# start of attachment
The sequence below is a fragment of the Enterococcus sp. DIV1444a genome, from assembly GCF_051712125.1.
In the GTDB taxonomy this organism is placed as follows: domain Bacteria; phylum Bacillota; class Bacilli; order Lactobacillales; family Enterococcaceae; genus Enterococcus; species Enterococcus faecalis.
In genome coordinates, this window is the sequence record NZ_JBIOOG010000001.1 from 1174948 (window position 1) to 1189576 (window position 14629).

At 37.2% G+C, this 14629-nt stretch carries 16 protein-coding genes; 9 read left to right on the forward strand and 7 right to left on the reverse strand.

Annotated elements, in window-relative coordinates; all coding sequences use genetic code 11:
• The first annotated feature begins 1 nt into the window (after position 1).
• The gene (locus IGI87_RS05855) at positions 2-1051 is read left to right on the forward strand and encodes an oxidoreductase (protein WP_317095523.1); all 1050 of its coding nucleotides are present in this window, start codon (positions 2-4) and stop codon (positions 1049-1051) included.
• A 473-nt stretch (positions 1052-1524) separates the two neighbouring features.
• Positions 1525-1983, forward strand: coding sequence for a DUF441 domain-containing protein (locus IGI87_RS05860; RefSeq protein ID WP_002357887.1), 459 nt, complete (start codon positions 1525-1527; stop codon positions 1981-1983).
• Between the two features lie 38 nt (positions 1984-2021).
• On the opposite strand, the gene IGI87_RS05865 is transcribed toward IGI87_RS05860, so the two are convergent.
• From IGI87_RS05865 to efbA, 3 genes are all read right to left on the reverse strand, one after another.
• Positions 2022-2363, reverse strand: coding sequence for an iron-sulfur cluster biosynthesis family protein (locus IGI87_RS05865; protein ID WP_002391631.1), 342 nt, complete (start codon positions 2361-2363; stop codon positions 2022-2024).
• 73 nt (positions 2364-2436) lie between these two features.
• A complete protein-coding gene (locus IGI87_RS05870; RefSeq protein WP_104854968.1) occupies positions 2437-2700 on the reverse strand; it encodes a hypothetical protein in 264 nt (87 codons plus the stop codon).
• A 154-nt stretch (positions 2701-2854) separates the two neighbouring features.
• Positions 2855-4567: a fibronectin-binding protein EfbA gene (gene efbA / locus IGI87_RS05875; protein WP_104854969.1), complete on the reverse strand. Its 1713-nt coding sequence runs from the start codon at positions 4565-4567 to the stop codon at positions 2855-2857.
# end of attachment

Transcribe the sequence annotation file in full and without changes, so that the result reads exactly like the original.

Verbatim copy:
The sequence below is a fragment of the Enterococcus sp. DIV1444a genome, from assembly GCF_051712125.1.
In the GTDB taxonomy this organism is placed as follows: domain Bacteria; phylum Bacillota; class Bacilli; order Lactobacillales; family Enterococcaceae; genus Enterococcus; species Enterococcus faecalis.
In genome coordinates, this window is the sequence record NZ_JBIOOG010000001.1 from 1174948 (window position 1) to 1189576 (window position 14629).

At 37.2% G+C, this 14629-nt stretch carries 16 protein-coding genes; 9 read left to right on the forward strand and 7 right to left on the reverse strand.

Annotated elements, in window-relative coordinates; all coding sequences use genetic code 11:
• The first annotated feature begins 1 nt into the window (after position 1).
• The gene (locus IGI87_RS05855) at positions 2-1051 is read left to right on the forward strand and encodes an oxidoreductase (protein WP_317095523.1); all 1050 of its coding nucleotides are present in this window, start codon (positions 2-4) and stop codon (positions 1049-1051) included.
• A 473-nt stretch (positions 1052-1524) separates the two neighbouring features.
• Positions 1525-1983, forward strand: coding sequence for a DUF441 domain-containing protein (locus IGI87_RS05860; RefSeq protein ID WP_002357887.1), 459 nt, complete (start codon positions 1525-1527; stop codon positions 1981-1983).
• Between the two features lie 38 nt (positions 1984-2021).
• On the opposite strand, the gene IGI87_RS05865 is transcribed toward IGI87_RS05860, so the two are convergent.
• From IGI87_RS05865 to efbA, 3 genes are all read right to left on the reverse strand, one after another.
• Positions 2022-2363, reverse strand: coding sequence for an iron-sulfur cluster biosynthesis family protein (locus IGI87_RS05865; protein ID WP_002391631.1), 342 nt, complete (start codon positions 2361-2363; stop codon positions 2022-2024).
• 73 nt (positions 2364-2436) lie between these two features.
• A complete protein-coding gene (locus IGI87_RS05870; RefSeq protein WP_104854968.1) occupies positions 2437-2700 on the reverse strand; it encodes a hypothetical protein in 264 nt (87 codons plus the stop codon).
• A 154-nt stretch (positions 2701-2854) separates the two neighbouring features.
• Positions 2855-4567: a fibronectin-binding protein EfbA gene (gene efbA / locus IGI87_RS05875; protein WP_104854969.1), complete on the reverse strand. Its 1713-nt coding sequence runs from the start codon at positions 4565-4567 to the stop codon at positions 2855-2857.